University remembers Karen Buckley whose aim was ‘to help people’

University of Limerick holds mass for popular nursing graduate

The university where tragic Karen Buckley began her nursing studies is remembering a popular graduate whose “main aim in life was to help people”.

The university where tragic Karen Buckley began her nursing studies is remembering a popular graduate whose “main aim in life was to help people”.


The university where tragic Karen Buckley began her nursing studies is remembering a popular graduate whose “main aim in life was to help people”.

A candle and photograph of the 24-year-old rests on a table in the reception area of the Health Science Building at the University of Limerick from where the 24-year-graduated with a degree in General Nursing in January 2014.

A mass will take place this lunchtime in the UL Contemplative to pray for the Cork woman remembered by former teaching staff as a “bright engaging student” and the perfect candidate for a career nursing.

“I knew Karen over the four years she was here. She was an excellent student, she had such an open and bubbly personality and was very popular and because of that she made lots of friends,” said Anne Fahy, course director for the BSc in Nursing Programme at UL.

“She had a very kind heart and her whole aim in life was to help people, which is very evident from all the support that we are getting from people in the past few days and the acknowledgement from around the world.

During her four years in Limerick Karen spent a large portion of her time working with the local health service including University Hospital Limerick and St John’s Hospital in Ennis.

“She was a beautiful girl in the sense that she was very open and extremely obliging and helpful. All of the health service partners would have had great praise /[for Karen/] and we have had lots of contact from them over the last few days in support and expressing concern about her,” added Ms Fahy.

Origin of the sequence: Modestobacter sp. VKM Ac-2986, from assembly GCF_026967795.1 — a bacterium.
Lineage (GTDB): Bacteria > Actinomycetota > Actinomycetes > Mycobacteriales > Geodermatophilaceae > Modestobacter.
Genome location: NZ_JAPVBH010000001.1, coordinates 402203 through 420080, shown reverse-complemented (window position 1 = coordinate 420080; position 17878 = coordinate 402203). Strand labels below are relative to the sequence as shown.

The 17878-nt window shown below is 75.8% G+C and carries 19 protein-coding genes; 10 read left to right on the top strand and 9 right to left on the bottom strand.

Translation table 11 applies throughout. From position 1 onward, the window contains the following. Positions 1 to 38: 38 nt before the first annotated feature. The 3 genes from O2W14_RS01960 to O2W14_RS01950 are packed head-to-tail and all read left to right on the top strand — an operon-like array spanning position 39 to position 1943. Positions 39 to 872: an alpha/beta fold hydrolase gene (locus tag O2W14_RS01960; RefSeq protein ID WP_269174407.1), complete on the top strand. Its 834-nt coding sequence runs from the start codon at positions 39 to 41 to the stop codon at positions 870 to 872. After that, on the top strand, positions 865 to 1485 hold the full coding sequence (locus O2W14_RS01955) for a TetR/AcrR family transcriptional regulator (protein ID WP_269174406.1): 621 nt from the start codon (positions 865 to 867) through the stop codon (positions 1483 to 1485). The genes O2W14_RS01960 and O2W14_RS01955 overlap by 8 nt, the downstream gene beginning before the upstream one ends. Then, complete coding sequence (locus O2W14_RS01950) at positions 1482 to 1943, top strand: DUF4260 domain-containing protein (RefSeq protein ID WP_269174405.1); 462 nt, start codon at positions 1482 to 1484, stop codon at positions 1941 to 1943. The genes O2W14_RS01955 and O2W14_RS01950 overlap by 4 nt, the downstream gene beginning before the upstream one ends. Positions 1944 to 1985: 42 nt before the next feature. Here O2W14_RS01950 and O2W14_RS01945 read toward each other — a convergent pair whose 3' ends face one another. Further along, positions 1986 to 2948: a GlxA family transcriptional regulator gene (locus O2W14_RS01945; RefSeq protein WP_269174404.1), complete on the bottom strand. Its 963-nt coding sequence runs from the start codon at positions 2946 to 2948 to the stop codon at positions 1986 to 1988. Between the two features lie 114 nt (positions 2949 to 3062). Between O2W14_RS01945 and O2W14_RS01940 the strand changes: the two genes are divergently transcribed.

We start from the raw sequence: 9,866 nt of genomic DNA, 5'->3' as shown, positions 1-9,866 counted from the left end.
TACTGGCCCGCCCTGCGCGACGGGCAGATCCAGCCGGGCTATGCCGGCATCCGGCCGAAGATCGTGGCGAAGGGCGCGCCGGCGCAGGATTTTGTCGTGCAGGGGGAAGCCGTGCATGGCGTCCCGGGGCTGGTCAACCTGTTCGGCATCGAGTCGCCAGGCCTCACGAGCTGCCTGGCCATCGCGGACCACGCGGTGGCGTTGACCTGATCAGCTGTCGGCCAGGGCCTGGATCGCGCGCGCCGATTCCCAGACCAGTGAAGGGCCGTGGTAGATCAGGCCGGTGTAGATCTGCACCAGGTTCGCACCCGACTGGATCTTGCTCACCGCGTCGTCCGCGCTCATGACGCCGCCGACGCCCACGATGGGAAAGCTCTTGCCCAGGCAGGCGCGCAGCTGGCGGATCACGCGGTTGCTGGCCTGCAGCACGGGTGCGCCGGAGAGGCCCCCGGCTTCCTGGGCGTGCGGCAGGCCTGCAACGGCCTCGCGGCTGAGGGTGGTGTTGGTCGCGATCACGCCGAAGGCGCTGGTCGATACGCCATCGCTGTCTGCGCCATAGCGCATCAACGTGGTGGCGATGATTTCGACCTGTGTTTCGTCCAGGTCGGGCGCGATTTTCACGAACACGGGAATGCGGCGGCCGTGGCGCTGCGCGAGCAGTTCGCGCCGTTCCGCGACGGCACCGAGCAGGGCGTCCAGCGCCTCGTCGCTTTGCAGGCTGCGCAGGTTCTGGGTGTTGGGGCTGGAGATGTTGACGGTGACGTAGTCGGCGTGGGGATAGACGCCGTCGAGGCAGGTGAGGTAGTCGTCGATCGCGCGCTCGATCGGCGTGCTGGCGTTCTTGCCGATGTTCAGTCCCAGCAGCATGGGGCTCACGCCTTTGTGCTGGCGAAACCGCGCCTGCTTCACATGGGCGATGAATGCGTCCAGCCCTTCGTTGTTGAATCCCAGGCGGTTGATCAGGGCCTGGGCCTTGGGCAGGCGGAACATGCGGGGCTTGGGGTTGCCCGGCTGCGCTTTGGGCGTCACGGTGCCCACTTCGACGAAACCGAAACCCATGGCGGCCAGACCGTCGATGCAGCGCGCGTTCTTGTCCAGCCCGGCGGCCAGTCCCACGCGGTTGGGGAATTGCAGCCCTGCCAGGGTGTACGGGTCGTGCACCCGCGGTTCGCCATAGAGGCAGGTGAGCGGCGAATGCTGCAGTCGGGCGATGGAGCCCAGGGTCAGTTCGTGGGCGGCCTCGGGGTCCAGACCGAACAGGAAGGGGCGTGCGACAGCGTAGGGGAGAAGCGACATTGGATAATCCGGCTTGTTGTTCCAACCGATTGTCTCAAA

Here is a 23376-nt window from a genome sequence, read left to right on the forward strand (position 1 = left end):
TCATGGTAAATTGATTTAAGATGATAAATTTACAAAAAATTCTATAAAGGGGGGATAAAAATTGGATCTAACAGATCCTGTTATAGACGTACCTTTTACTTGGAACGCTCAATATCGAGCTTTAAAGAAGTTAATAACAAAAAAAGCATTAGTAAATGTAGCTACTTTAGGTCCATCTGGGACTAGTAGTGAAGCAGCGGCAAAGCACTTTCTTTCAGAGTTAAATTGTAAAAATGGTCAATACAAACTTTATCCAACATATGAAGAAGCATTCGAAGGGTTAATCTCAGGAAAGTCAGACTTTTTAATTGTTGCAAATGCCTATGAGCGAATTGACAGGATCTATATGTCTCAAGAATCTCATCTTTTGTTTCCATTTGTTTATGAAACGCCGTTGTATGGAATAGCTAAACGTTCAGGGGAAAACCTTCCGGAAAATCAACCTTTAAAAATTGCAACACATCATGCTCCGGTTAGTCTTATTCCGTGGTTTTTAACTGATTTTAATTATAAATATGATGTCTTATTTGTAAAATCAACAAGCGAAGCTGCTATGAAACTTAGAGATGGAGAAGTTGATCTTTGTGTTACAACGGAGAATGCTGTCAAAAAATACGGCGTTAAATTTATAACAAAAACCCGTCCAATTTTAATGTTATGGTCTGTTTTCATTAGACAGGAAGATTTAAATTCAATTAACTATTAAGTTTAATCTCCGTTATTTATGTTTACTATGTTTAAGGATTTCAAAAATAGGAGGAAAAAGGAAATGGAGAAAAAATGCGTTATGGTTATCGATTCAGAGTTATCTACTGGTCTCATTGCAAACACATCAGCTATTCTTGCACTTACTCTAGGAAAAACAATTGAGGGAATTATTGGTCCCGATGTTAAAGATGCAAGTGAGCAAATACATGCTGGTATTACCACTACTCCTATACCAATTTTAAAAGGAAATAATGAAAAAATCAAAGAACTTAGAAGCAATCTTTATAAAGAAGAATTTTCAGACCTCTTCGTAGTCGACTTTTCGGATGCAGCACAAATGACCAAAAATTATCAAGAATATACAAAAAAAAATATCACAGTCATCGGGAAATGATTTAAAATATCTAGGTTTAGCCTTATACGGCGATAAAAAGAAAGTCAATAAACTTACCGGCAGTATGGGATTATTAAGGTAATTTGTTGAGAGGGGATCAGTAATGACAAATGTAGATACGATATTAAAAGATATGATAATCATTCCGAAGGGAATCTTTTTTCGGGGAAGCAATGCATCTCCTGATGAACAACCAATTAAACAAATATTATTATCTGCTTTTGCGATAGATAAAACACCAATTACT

Dr Pauline O’Reilly, Head of The Nursing and Midwifery Department, at the University of Limerick said the entire college community is shocked and saddened by the tragic news.

“When you start a career in nursing you meet friends and those friends are friends for life, so our thoughts are with her friends and her colleagues,” said Dr O’Reilly.

“I would have taught Karen myself and she would have been a very bright and a very engaging girl. Many of our students go on to do Masters in Midwifery or Occupational Health and that was the path that Karen did take after working for a number of months as a general nurse.”

Tommy Bolger President of UL Students Union said students were greatly “shocked and saddened” by the news.

“The feeling on campus and on social media has been very sombre all week. It’s just shocking and hard to take in,” he said.

Mr Bolger said the students in Karen class have stared a fund-raising to support the Buckley family.

“As far as support in UL I would urge any students that affected by this tragedy to to avail of the services through the Welfare Office, through the Chaplaincy Service and through UL Counselling Department, not just this week but over the coming months too. This is obviously going to be a very hard thing to get over.”

Second year physiotherapy student at UL Denyse O’Brien (30) grew up in Mourneabbey and is a family friend of the Buckley family in particular Karen’s brother Kieran whom she has been in contact with this week.

“They are just quiet hardworking people, working the farm. All of the children worked hard, were well educated and very polite. They are the people you see at mass at Christmas. They show up at funerals and the stations, they are just regular people.”

Ms O’Brien remembers Karen from her childhood as a “quiet shy girl”, who came from a loving farming family who adored their only daughter.

“She came from the most loving of farms. She is the only daughter they love her dearly and if it’s to be that it all ended up on a farm, I just think there’s something particularly sad about that,” she said.

Ms O’Brien travelled home to Mourneabbey last night to attend a special vigil for Karen who was studying for her Masters in Occupational Therapy in Glasgow.

“I am removed from the community a certain amount because my life is in Limerick now, but to have been in Mourneabbey last night and seen everybody come together and especially the elderly people. ...If the power of prayer could have done anything it would have had good news,” she said.

Ms O’Brien praised the work of the Scottish police whom she said treated Karen “like she was the most important person in the world which is how the family would have wanted it treated”.